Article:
WNYC Announces the New Class of Radio Rookies
Next class of young people to create audio documentaries through station’s youth journalism program to tell personal stories about policing in their lives
(New York, NY — July 6, 2021) — WNYC is pleased to announce the next class of Radio Rookies, the station’s Peabody Award-winning youth media program. The new class — selected through a competitive process that drew applicants, ages 15 to 24, from across New York City — will report personal stories about policing, alternatives to policing and redefining public safety.
The resulting pieces will air on WNYC in early 2022.
“Young New Yorkers have important perspectives on policing in our city,” said Jami Floyd, WNYC Senior Editor for Race and Justice. “Radio Rookies will bring their engaging and distinct perspectives to our air during a moment in which New Yorkers are intensely focused on this issue and the ways a new mayor and city council will guide the city’s post-pandemic approach to policing.”
The Radio Rookies will take part in an intensive, 30-week-long documentary workshop to learn about radio and digital journalism — from how to develop a story and conduct an interview, to how to craft a script and edit audio, to how to write for multiple platforms. Participants receive recording equipment for the duration of the program and a monthly stipend.
This workshop is led by Radio Rookies Producer Carolina Hidalgo and supported by grants from Epstein Teicher Philanthropies, the Legacy Heritage Fund Limited, the Anne Levy Charitable Trust/Jean Karotkin and the Margaret Neubart Foundation.
Here is the 2021-22 class of Radio Rookies:
Rainier Harris is a 2021 graduate of Regis High School in Manhattan and an incoming freshman at Columbia University. His love for media began in high school when he started freelance writing. Since then, he’s been published in The New York Times, Business Insider and City Limits. Last year, he completed an apprenticeship at Dustlight Productions. He likes writing about youth activism, justice and policing. Beyond writing, he enjoys watching anime (his favorite is Naruto) and listening to music (his favorite album is Frank Ocean’s Blonde) and playing video games. He lives in South Ozone Park, Queens, with his mom, dad, older brother Richard, and older sister Roxanne.
Folashade Olatunde is a rising senior at Lehman College, where she majors in journalism and minors in sociology and Africana studies. Folashade was born and raised in the Bronx, is the youngest in her family, and will be the first in her family to graduate college. She likes reading and watching documentaries that challenge her and make her want to be a better person. One day, Folashade wants to write a book about her life and to travel the world. She would also love to host her own talk show. Folashade lives in Mott Haven, in the south Bronx with her mom and a puppy named Miracle.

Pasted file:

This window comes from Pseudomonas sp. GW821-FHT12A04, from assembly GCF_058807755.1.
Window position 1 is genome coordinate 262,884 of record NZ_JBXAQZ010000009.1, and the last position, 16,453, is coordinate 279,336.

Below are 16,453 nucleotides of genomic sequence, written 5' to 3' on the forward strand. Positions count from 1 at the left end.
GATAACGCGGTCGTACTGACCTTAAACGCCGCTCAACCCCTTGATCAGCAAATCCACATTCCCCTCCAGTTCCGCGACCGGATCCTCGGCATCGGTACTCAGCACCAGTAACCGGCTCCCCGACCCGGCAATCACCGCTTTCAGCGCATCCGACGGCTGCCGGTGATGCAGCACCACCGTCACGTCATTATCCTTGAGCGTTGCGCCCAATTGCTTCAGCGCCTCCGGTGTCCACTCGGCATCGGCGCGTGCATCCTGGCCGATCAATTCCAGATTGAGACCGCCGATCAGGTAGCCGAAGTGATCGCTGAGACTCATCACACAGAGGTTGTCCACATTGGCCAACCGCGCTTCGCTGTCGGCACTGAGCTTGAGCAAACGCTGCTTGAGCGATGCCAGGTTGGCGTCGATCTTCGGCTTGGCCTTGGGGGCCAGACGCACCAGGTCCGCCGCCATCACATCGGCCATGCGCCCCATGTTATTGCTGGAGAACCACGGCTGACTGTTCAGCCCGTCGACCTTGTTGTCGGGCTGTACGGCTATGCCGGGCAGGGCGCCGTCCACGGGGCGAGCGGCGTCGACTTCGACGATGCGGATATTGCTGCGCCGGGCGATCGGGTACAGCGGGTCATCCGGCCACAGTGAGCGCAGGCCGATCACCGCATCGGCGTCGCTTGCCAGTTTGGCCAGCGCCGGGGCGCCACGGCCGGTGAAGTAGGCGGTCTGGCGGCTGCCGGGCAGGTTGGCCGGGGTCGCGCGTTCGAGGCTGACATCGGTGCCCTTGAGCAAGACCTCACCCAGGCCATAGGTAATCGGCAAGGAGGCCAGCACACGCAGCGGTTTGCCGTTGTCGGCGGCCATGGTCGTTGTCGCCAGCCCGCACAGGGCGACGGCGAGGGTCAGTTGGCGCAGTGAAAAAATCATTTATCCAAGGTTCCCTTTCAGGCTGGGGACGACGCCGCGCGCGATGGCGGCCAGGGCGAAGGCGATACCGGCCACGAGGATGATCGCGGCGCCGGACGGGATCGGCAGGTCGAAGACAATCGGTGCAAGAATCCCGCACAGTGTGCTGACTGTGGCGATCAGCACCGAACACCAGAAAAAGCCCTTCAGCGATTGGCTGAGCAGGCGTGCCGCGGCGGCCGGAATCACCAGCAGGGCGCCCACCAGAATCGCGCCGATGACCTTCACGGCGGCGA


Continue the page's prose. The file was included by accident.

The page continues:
Kayla Ollivierre was born in Brooklyn and is a rising junior at Bryant High School in Astoria, where she has participated in student council and made the National Honor Society. She has a passion for singing and writing fictional stories. She is enthusiastic about spreading compassion and making others feel joyful, understood and not alone. Kayla lives in St. Albans, Queens, with her mother, younger sister, two cats and a puppy named Chase.
Betsy-Jane Paul-Odionhin moved to New York from Nigeria three years ago and lives in Far Rockaway, Queens. She is a rising senior at Manhattan Village Academy and a member of her school’s debate club, book club, newspaper club and creative writing club. She is also an aspiring neurosurgeon who loves reading. Stories fascinate her — even more so when they’re true. She is passionate about saving the environment and loves random things like crocheting and reading biology textbooks for fun.
Deborah Ugo-Omenukwa is a rising junior at Manhattan Village Academy. She’s a singer, songwriter, dancer, published poet, UI/UX designer, graphic designer and 10-time hackathon winner. She’s also the founder and captain of her school’s debate team and an advice columnist for her school newspaper and her own advice website, Just Ask a Teen. Deborah aspires to be a lawyer and/or judge. She lives in Eastchester in the Bronx with her parents and two older brothers.
Radio Rookies is WNYC’s Peabody Award-winning initiative that gives New York City teenagers and young adults the tools and training to create radio stories about themselves, their communities and their world. Since 1999, the Radio Rookies program has conducted workshops across New York City. Radio Rookies documentaries give our listeners and readers a glimpse into what young people are truly facing, thinking and saying. The program is part of the Race & Justice Unit in the WNYC Newsroom.
Radio Rookies stories have won the Peabody Award, Dupont Award, the RFK Award for Excellence in Journalism, the Society of Professional Journalists Award, and several Murrow Awards. Rookies go on to use their media arts skills in school, in their future careers and lives.
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